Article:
When nine miners became trapped far below his western Pennsylvania farm 3 1/2 years ago, Bill Arnold at least felt there was something he could do.

He helped start the digging. He offered up his home to the workers who eventually pulled the miners to safety. Above all, he prayed throughout the 77-hour rescue effort.

Now, with 13 miners trapped far below the ground 90 miles away in Tallmansville, W.Va., Arnold and others involved in that memorable rescue lament that praying is about all they can do.

"With this rescue in West Virginia, I feel even more helpless because I'm here, and not doing much other than praying," said Arnold, 41.

One of the trapped Pennsylvania miners said that, while the two situations are quite different, the emotions are very much the same.

"It's not the same situation we were in, but they're still trapped underground," said Mark Popernack, 44. "There's not much we can do right now except pray."

In Tallmansville, an explosion trapped the miners 260 feet below the surface of the mine. At the Quecreek Mine near Somerset, miners relying on outdated maps were trapped after breaching an abandoned adjacent mine, flooding their mine with millions of gallons of cold water.

Carbon monoxide is one of the biggest concerns in Tallmansville, with tests Tuesday showing levels more than three times what is safe. Officials at Quecreek were worried about hypothermia because of all the 50- to 60-degree water that rushed into the mine.

Tuesday's rescue efforts in West Virginia were on the minds of many in communities near the Quecreek site. At Our Coal Miners Cafe in Jennerstown, several miles from Somerset, owner John Rhoads posted a sign Tuesday that read "Pray for WV miners and families."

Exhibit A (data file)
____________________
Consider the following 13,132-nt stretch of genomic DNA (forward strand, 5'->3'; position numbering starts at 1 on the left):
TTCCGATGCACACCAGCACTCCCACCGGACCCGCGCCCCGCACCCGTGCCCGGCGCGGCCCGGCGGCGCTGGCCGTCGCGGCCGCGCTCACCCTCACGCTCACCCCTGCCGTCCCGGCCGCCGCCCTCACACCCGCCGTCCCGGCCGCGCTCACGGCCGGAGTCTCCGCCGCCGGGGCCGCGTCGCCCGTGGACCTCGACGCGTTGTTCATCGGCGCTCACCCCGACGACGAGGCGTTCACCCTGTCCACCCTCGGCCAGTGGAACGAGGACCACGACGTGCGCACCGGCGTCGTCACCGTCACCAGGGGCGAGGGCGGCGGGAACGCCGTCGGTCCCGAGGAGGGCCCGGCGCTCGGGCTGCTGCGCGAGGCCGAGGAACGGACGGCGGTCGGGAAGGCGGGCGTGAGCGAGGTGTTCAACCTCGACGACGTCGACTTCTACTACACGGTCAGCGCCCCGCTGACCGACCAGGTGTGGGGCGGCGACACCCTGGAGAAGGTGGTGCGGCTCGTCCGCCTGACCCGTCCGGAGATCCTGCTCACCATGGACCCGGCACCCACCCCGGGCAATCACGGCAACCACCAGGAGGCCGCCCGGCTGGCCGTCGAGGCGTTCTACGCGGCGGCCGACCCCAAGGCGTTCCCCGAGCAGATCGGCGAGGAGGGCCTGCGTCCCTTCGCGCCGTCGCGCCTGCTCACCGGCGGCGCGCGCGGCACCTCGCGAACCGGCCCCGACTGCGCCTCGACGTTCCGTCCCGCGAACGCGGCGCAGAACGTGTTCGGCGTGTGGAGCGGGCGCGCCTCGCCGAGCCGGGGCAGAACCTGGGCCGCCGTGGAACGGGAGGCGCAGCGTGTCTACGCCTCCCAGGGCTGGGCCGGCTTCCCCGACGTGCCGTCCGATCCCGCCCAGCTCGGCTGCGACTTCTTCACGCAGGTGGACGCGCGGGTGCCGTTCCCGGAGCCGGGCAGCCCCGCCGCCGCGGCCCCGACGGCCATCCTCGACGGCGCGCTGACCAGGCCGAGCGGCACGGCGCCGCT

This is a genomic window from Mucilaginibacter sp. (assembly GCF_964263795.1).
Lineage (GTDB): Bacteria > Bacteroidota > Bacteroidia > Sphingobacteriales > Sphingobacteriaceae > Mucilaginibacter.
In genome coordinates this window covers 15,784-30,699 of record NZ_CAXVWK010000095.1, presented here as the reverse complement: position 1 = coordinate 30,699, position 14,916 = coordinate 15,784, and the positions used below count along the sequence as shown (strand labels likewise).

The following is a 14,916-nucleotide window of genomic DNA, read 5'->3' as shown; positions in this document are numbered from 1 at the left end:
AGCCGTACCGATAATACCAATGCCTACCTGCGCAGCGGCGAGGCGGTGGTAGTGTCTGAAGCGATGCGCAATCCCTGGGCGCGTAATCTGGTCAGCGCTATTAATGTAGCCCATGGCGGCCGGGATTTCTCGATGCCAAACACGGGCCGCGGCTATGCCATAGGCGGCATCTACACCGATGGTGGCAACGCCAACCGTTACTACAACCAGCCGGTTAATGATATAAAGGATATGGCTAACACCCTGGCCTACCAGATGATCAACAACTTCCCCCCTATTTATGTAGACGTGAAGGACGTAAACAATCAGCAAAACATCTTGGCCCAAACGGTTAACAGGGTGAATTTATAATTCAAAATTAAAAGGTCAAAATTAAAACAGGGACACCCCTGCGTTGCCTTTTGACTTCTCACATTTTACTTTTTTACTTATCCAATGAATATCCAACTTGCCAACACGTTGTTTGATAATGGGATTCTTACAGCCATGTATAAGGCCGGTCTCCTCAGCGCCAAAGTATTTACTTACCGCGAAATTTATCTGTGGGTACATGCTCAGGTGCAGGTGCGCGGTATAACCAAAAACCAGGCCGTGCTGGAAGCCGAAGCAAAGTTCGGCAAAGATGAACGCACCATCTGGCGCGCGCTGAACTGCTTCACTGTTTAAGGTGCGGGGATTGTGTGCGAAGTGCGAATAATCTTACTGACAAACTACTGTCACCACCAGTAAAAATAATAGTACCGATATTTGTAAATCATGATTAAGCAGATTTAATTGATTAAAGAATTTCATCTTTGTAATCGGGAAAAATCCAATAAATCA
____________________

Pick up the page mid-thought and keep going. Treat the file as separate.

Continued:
"We here in Jennerstown went through the exact same thing and we hope and pray they come out with the same result," he said.

Others involved in the Quecreek rescue recalled the emotions they felt in July 2002, from the fear at the beginning, to the stress in the middle and the joy at the end.

Joseph Sbaffoni, director of the state Bureau of Deep Mine Safety in Pennsylvania, said waiting was one of the hardest parts.

The Quecreek accident happened around 9 p.m. on July 24, 2002, trapping the miners 240 feet below the ground. Six hours later, workers started drilling a 6-inch air hole to where they thought the miners would be. They broke into the mine shaft, heard tapping and started pumping down air.

"That's when we knew somebody was alive," Sbaffoni said.

The air allowed the miners to breath, gave them warmth and helped push the water back from the high ground where the miners were huddled.

After waiting for a large drill rig, crews started drilling a rescue shaft around 6 p.m. July 25. Workers battled through a broken drill bit and other difficulties before getting to within 20 feet of where the miners were believed to be at 3 p.m. July 27.

By 11:30 p.m. that day, rescue workers confirmed all the miners were alive. By the early hours of July 28, all nine had been rescued safely.

With few encouraging signs by Tuesday afternoon, however, West Virginia rescue workers have to hope for a miracle, said former Pennsylvania Gov. Mark Schweiker, who served as a public liaison during the Quecreek rescue.

"My heart is just doing flips over what could be discovered," Schweiker said. "The big difference there is the amount of time."

At Our Coal Miners Cafe, many couldn't help but think back several years to when a similar drama was unfolding in their backyard. David Barnett, 80, said his heart went out to the families.

"I can't see how they can handle it," said Barnett, a friend of rescued miner John Unger. "The first thing I thought about was him."